Issue: Free Theatre for All

Convener(s): Penelope Dimond

Participants: Penelope Dimond, Josh Darcy, Dan Koop, Caroline, Annette Dabs, Wendy Buckley, Suzy H, Adrian Jackson, Alex Hassell

Summary of discussion, conclusions and/or recommendations:

Free theatre, some of the issues:

A ghetto? Fighting/working with some preconceptions of the quality of events where admission isn’t charged.

People might think free = amateur.

Funders, audiences and practitioners might see the work as inferior.

Who can afford expensive tickets? The idea of investing in entertainment. If you pay a lot you’re less likely to leave in the interval. (The law of 2 feet)

Audience responsibility.

Pay what you can/want/think after the show, more like a donation.

Is “Free theatre” as a name doomed? Should it be called something else? (Like blue flash theatre, as the free stuff in Time Out has a blue “Free” label) or PWYC, or Honesty Box Theatre.

Should participants embrace Poor Theatre as there’s unlikely to be a lot of money?

How could you tour free theatre? Create networks of houses.

How can an audience pay? By being more complicit perhaps.

Wearing costumes, bringing props/set/characters etc

The need for a free theatre network to find audiences and practitioners. Email, phone etc.

What companies are out there who aren’t street theatres but do free work? One is the New Factory of the Eccentric Actor, are there others?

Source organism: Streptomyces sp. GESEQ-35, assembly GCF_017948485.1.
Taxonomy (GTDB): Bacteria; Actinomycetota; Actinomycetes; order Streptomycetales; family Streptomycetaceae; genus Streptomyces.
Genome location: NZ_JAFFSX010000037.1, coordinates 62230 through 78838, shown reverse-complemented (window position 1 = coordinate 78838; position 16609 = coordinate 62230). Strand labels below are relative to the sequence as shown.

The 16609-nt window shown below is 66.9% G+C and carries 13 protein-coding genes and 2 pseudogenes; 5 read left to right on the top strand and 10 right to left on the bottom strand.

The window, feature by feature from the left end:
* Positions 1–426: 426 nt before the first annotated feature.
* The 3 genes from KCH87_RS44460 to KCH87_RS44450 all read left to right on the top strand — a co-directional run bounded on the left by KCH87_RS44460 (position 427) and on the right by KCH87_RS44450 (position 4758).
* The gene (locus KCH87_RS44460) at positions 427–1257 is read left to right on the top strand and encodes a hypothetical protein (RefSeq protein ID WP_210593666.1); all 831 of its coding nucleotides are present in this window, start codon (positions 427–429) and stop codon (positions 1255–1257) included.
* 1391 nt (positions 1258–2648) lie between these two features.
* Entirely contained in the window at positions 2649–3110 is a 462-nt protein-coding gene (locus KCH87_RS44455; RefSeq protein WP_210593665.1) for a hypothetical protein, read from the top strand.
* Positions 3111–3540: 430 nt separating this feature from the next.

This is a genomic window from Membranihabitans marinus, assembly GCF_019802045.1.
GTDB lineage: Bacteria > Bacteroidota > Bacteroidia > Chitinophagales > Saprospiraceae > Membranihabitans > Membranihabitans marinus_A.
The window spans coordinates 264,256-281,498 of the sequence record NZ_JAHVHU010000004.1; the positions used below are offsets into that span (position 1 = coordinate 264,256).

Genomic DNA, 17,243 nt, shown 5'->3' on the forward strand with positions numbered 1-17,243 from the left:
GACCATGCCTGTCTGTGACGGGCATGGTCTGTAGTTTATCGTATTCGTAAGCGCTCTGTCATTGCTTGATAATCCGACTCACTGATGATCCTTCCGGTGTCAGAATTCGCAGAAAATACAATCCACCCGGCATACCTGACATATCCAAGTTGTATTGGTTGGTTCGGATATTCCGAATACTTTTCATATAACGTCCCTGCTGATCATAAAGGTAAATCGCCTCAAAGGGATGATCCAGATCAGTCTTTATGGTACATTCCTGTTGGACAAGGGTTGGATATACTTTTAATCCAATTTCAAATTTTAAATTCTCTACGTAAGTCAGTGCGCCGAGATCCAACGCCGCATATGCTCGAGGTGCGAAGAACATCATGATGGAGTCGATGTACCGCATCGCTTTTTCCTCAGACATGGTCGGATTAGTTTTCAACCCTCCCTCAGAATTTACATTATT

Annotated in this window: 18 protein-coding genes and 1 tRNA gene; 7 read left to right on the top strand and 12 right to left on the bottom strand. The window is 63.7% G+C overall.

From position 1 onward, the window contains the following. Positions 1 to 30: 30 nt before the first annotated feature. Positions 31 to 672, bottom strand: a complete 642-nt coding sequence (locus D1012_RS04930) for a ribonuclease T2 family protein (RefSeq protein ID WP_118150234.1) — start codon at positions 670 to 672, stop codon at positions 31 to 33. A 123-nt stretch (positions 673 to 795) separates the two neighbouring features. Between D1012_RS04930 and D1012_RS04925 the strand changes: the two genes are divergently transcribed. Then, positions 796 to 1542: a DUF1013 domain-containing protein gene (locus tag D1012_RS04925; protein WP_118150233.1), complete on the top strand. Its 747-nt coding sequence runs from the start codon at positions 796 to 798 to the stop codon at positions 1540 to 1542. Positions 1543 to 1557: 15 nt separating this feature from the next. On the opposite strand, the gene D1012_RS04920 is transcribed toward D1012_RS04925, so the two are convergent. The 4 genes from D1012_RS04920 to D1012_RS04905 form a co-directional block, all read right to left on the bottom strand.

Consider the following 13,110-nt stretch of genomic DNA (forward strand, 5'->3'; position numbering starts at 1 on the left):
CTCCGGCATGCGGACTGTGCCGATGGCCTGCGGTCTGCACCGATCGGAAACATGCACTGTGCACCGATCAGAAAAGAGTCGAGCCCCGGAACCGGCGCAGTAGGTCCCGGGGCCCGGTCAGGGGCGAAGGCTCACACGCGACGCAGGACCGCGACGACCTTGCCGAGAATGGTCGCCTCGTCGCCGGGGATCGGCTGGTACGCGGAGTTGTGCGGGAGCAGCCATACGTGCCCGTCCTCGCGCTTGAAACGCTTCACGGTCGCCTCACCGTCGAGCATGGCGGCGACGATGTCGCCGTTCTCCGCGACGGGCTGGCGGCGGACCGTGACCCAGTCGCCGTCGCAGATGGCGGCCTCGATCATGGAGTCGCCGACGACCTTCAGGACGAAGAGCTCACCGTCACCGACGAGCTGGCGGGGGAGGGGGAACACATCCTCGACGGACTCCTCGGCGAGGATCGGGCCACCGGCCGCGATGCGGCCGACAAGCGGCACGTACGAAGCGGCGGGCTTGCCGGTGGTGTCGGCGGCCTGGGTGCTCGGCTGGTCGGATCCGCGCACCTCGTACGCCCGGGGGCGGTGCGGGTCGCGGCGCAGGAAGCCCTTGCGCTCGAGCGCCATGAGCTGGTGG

How can free theatre raise its profile, is it sustainable? How can it relate to funding bodies?

Marketing – possibility of adverts etc.

Diversity and participation from the Arts Council, accessibility = free. Lip service only, but is free theatre an opportunity to address this?

Free for punters, payment for artists in an ideal world.

Site specific? Many free theatre may be because of its links with Street Theatre.

Not all theatre should be free, but the right projects should be.

Sponsors – getting them on board. Theatre for children/young people is a great area for free theatre. Ethics of certain sponsors a problem? We thought not, depending on the show. Possibility of local live ads.

***Maybe a Tescos Theatre Aisle for a week! “Clean Up On Aisle Six”***

The German model: Lots of places in Germany are Pay What you Think after the event (restaurants, bars etc)

Why are museums and galleries free when Theatre isn’t?

Losing the “Taint” of community/free theatre is important, this would work to do that in some way.

Free performances should be stipulated in contracts and regulated.

Possibility of a Pay What You Can venue.

Technology to be used: internet payments, paypal etc, standing orders and so on.

Free events have a special atmosphere.

Action List:


We suggest 27th March, as this is International Theatre Day. 

(NB Monica, who originally told us it was the 23rd checked with her son who looked on the internet and told her it was actually the 27th!)

Method – networking etc.

Free theatre is professional – losing any stigma somehow.

Creating a PAY WHAT YOU WISH venue.